About the National Archives

Welcome Remarks for The Jewish Justices of the Supreme Court: From Brandeis to Kagan


Welcome Remarks for The Jewish Justices of the Supreme Court: From Brandeis to Kagan
McGowan Theater, National Archives Building
May 4, 2017


Good evening. I’m David Ferriero, Archivist of the United States, and I’m delighted to welcome you to the William G. McGowan Theater at the National Archives for our program on The Jewish Justices of the Supreme Court: From Brandeis to Kagan with author David Dalin. Whether you are here in the McGowan Theater or watching on YouTube, thank you for joining us.

We are presenting this program in partnership with the Jewish Historical Society of Greater Washington and the Supreme Court Historical Society, and we thank them for their support. After tonight’s conversation, Dr. Dalin will sign books up in the lobby.

Before we get started, I’d like to tell you about two programs coming up soon in this theater.

On Tuesday, May 23, at noon, Marie Jenkins Schwartz will be here to talk about her new book, Ties That Bound: Founding First Ladies and Slaves, and sign copies afterward.

At noon on the next two Wednesdays, May 24 and May 31, we’ll be showing the two parts of the PBS documentary, American Experience: JFK. First aired in November 2013, JFK weaves archival film and photographs with contemporary interviews to present a portrait of John F. Kennedy.

To learn more about these and all of our public programs and exhibits, consult our monthly Calendar of Events in print or online at Archives.gov. There are copies in the lobby—along with a sign-up sheet so you can receive it by regular mail or email. You’ll also find brochures about other National Archives programs and activities.

Another way to get more involved with the National Archives is to become a member of the National Archives Foundation. The Foundation supports the work of the agency, especially its education and outreach programs. Pick up your application for membership in the lobby or become a member online at archivesfoundation.org.

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Upstairs in the Rotunda, the original Constitution of the United States, signed by the delegates to the Constitutional Convention in 1787, is on display. Every day of the week, thousands of people come to view it. Many of them bend down to examine the parchment through its glass protection, some trying to read the 18th-century script.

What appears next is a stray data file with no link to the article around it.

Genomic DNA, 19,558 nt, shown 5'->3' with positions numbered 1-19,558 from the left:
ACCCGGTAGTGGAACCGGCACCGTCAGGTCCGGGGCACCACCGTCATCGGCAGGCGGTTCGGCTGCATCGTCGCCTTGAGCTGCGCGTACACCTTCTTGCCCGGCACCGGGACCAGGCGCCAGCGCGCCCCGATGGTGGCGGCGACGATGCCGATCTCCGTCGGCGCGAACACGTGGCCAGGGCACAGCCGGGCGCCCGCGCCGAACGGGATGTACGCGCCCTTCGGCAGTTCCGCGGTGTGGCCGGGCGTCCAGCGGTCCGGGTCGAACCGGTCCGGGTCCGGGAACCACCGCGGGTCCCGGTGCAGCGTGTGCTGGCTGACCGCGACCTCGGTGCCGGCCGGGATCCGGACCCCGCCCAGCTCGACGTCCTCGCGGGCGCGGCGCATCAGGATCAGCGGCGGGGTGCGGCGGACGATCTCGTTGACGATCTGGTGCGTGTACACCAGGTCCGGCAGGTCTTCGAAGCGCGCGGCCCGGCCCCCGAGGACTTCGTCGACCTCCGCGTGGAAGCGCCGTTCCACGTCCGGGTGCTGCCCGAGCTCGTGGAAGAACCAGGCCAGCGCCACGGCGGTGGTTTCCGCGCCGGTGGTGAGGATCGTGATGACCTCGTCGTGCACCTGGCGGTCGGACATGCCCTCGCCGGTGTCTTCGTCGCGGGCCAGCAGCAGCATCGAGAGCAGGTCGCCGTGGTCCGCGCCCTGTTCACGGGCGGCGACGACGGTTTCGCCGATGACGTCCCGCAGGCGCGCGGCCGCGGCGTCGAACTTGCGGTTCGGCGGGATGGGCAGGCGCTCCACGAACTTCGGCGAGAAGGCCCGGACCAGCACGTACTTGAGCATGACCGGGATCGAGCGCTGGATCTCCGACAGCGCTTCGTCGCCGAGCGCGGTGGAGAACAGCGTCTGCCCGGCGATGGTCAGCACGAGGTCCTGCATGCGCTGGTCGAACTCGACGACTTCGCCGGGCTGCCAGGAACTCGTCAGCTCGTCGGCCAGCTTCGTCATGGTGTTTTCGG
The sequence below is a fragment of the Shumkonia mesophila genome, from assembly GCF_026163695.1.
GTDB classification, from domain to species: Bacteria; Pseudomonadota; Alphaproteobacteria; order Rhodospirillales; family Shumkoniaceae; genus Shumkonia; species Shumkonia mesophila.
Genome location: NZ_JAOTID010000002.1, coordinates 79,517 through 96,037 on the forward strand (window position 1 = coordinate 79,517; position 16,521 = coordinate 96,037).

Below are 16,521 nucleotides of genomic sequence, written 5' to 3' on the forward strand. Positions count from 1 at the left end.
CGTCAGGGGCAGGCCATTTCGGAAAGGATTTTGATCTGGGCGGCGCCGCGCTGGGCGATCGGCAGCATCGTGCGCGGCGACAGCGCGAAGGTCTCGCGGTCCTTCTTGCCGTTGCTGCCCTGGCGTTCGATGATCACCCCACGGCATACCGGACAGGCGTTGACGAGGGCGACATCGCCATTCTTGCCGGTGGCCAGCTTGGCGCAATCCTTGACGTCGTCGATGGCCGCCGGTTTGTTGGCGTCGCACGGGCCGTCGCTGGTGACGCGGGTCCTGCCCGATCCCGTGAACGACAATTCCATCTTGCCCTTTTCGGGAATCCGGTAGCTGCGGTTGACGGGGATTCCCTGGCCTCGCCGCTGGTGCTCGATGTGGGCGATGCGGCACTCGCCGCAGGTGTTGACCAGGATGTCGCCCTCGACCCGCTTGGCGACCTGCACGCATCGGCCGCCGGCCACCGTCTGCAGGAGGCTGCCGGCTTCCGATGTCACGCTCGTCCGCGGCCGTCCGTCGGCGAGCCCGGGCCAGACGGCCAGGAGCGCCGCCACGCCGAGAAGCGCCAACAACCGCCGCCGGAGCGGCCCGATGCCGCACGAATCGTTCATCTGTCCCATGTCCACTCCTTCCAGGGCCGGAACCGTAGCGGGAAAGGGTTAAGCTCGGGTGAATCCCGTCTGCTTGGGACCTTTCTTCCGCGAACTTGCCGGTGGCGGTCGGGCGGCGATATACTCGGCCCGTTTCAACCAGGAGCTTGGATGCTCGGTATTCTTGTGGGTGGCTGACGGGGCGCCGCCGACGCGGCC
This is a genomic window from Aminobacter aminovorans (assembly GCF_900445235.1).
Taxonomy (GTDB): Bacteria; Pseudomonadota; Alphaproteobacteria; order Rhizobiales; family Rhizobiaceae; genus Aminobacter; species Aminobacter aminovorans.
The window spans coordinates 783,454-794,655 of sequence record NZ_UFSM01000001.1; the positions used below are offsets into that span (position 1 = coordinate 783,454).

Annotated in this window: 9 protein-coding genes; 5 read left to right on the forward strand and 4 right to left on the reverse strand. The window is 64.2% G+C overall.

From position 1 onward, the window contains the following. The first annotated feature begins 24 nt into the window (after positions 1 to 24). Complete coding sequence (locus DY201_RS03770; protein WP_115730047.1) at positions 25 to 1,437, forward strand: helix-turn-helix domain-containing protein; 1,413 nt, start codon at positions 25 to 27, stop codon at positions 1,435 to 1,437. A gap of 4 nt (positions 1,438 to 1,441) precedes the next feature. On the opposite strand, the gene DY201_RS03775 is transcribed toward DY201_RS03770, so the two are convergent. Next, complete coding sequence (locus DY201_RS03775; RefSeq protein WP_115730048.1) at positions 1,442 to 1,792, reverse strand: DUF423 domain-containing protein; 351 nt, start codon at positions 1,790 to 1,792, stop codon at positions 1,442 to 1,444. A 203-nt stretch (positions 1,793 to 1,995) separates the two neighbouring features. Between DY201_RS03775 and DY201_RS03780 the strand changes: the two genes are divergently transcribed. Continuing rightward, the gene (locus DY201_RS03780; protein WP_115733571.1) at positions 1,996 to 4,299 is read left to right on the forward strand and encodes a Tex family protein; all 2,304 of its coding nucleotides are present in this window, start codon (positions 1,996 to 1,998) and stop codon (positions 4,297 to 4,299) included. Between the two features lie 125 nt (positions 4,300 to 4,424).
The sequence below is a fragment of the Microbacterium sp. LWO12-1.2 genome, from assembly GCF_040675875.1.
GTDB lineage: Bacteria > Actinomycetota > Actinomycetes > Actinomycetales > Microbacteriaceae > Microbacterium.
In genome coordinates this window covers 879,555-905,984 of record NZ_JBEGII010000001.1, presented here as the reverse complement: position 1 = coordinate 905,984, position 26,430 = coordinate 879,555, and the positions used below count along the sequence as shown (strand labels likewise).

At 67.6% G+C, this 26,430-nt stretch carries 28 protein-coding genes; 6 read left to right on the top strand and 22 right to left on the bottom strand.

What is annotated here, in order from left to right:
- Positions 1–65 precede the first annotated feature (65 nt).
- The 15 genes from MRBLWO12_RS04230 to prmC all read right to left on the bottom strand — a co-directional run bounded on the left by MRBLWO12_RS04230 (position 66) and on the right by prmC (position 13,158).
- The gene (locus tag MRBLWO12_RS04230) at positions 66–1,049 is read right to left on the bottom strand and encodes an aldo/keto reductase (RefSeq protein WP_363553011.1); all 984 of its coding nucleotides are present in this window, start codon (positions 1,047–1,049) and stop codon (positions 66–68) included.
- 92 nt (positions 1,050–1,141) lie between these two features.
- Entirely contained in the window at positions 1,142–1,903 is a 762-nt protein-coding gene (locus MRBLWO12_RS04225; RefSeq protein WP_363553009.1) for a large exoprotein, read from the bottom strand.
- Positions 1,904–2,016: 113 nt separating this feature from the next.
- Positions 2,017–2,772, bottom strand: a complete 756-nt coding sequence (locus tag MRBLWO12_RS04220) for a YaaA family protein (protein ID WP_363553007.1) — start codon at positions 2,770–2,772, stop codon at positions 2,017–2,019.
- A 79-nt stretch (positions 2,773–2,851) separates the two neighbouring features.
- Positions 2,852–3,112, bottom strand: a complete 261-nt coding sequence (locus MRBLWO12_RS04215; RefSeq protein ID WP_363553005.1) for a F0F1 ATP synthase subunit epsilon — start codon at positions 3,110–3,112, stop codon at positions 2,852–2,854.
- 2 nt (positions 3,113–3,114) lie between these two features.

The Constitution is the foundation of our government, and it is the standard to which the Supreme Court of the United States looks when it decides the cases that come before it.

The many Supreme Court case files—both appellate and original jurisdiction—are preserved in the National Archives, as are opinions, docket books, minutes, attorney rolls, with our earliest records starting in 1790.  We also have the audio recordings of the Supreme Court, and the majority have been digitized and available online at this oyez.org.  We are working on a project to prepare all of these digital recordings for our online catalog, and we hope to have them available by September of this year.  

Since its founding in 1934, the National Archives has also hosted Supreme Court justices in person as well as in its records. And some of the justices we will discuss tonight have had close connections with this agency.

In the 1950s, Justice Felix Frankfurter served on the board of the National Historic Publications and Records Commission, followed by Justices Brennan, Rehnquist, Blackmun, and Souter.  In the 1960s, Justice Arthur Goldberg served on the Archivist’s Advisory Council.

Starting in 2012, the National Archives has had a series of conversations with the Supreme Court Justices of the United States, including Associate Justices Clarence Thomas, Stephen Breyer, and Samuel Alito. Yale law professor and Constitutional scholar Akhil Reed Amar led the discussions, focusing on ideas, viewpoints, and issues related to the Constitution and their impact on the American people. Some of these conversations can be found on YouTube and UStream.

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Now let’s get tonight’s program started so we can all learn more about these Supreme Court Justices. Please welcome Russell Smith, President of the Jewish Historical Society of Greater Washington.